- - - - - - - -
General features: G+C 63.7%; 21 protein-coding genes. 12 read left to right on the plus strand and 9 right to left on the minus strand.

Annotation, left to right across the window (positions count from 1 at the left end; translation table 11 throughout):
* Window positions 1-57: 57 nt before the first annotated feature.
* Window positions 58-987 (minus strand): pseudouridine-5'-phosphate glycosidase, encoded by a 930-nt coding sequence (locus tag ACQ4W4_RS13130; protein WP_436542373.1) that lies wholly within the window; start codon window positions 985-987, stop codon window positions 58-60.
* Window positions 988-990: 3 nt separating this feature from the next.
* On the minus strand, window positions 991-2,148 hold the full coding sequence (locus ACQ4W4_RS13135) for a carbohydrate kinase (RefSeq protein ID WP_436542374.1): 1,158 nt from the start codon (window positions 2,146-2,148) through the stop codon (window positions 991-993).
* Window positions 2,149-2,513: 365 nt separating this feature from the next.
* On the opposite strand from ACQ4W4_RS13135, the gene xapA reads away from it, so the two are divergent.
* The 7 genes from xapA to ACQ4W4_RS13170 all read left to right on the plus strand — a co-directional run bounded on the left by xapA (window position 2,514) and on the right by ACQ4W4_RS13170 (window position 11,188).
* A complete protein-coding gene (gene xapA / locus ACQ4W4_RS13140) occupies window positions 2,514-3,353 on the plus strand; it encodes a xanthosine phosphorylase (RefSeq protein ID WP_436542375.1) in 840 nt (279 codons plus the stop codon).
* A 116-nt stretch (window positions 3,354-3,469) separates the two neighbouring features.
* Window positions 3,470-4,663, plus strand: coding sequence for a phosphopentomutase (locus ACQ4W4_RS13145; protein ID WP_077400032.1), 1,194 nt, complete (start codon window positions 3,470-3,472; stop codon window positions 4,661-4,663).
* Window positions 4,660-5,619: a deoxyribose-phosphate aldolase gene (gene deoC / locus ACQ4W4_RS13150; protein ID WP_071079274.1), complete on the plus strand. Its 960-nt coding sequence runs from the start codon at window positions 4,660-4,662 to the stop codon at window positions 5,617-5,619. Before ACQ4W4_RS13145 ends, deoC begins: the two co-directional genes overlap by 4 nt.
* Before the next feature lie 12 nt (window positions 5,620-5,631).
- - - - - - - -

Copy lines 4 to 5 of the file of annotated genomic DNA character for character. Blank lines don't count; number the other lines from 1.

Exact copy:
* Window positions 58-987 (minus strand): pseudouridine-5'-phosphate glycosidase, encoded by a 930-nt coding sequence (locus tag ACQ4W4_RS13130; protein WP_436542373.1) that lies wholly within the window; start codon window positions 985-987, stop codon window positions 58-60.
* Window positions 988-990: 3 nt separating this feature from the next.